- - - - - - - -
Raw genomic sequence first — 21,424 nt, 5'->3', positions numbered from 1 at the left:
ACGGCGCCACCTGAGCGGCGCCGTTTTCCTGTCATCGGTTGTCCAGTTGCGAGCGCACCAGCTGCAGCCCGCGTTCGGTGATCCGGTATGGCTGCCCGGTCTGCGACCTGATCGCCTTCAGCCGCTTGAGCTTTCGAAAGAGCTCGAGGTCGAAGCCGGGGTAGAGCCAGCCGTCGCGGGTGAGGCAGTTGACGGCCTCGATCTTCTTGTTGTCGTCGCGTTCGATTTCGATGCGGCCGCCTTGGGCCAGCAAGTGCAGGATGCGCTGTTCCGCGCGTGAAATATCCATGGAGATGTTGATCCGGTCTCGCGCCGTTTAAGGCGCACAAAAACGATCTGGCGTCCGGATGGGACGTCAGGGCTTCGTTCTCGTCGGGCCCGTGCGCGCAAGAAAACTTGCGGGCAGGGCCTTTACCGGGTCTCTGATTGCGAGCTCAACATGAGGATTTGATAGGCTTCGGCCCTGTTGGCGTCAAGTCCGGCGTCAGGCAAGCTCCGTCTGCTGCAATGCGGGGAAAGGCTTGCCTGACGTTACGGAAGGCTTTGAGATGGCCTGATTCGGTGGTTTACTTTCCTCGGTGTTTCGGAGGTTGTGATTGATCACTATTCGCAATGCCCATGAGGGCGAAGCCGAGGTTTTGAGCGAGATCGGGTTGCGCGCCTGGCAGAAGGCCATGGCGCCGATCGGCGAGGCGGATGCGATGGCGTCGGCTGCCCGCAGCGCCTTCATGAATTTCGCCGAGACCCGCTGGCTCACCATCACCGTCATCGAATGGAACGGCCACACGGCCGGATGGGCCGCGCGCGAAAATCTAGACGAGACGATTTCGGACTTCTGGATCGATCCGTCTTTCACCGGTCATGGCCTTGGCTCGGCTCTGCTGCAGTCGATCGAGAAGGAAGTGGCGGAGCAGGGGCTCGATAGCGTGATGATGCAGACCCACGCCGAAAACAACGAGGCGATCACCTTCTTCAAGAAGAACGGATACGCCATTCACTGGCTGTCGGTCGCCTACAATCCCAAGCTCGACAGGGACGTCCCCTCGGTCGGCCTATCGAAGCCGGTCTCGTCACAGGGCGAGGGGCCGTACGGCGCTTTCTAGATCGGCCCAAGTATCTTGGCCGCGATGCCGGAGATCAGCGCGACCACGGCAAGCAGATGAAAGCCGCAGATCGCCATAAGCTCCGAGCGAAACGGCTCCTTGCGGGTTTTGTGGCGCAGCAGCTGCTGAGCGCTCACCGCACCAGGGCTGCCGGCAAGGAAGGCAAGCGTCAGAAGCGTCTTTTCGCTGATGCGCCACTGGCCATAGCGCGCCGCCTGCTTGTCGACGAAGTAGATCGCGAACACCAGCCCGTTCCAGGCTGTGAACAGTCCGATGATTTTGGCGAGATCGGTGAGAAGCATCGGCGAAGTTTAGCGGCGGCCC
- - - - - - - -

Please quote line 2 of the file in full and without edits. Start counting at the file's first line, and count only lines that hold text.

ACGGCGCCACCTGAGCGGCGCCGTTTTCCTGTCATCGGTTGTCCAGTTGCGAGCGCACCAGCTGCAGCCCGCGTTCGGTGATCCGGTATGGCTGCCCGGTCTGCGACCTGATCGCCTTCAGCCGCTTGAGCTTTCGAAAGAGCTCGAGGTCGAAGCCGGGGTAGAGCCAGCCGTCGCGGGTGAGGCAGTTGACGGCCTCGATCTTCTTGTTGTCGTCGCGTTCGATTTCGATGCGGCCGCCTTGGGCCAGCAAGTGCAGGATGCGCTGTTCCGCGCGTGAAATATCCATGGAGATGTTGATCCGGTCTCGCGCCGTTTAAGGCGCACAAAAACGATCTGGCGTCCGGATGGGACGTCAGGGCTTCGTTCTCGTCGGGCCCGTGCGCGCAAGAAAACTTGCGGGCAGGGCCTTTACCGGGTCTCTGATTGCGAGCTCAACATGAGGATTTGATAGGCTTCGGCCCTGTTGGCGTCAAGTCCGGCGTCAGGCAAGCTCCGTCTGCTGCAATGCGGGGAAAGGCTTGCCTGACGTTACGGAAGGCTTTGAGATGGCCTGATTCGGTGGTTTACTTTCCTCGGTGTTTCGGAGGTTGTGATTGATCACTATTCGCAATGCCCATGAGGGCGAAGCCGAGGTTTTGAGCGAGATCGGGTTGCGCGCCTGGCAGAAGGCCATGGCGCCGATCGGCGAGGCGGATGCGATGGCGTCGGCTGCCCGCAGCGCCTTCATGAATTTCGCCGAGACCCGCTGGCTCACCATCACCGTCATCGAATGGAACGGCCACACGGCCGGATGGGCCGCGCGCGAAAATCTAGACGAGACGATTTCGGACTTCTGGATCGATCCGTCTTTCACCGGTCATGGCCTTGGCTCGGCTCTGCTGCAGTCGATCGAGAAGGAAGTGGCGGAGCAGGGGCTCGATAGCGTGATGATGCAGACCCACGCCGAAAACAACGAGGCGATCACCTTCTTCAAGAAGAACGGATACGCCATTCACTGGCTGTCGGTCGCCTACAATCCCAAGCTCGACAGGGACGTCCCCTCGGTCGGCCTATCGAAGCCGGTCTCGTCACAGGGCGAGGGGCCGTACGGCGCTTTCTAGATCGGCCCAAGTATCTTGGCCGCGATGCCGGAGATCAGCGCGACCACGGCAAGCAGATGAAAGCCGCAGATCGCCATAAGCTCCGAGCGAAACGGCTCCTTGCGGGTTTTGTGGCGCAGCAGCTGCTGAGCGCTCACCGCACCAGGGCTGCCGGCAAGGAAGGCAAGCGTCAGAAGCGTCTTTTCGCTGATGCGCCACTGGCCATAGCGCGCCGCCTGCTTGTCGACGAAGTAGATCGCGAACACCAGCCCGTTCCAGGCTGTGAACAGTCCGATGATTTTGGCGAGATCGGTGAGAAGCATCGGCGAAGTTTAGCGGCGGCCC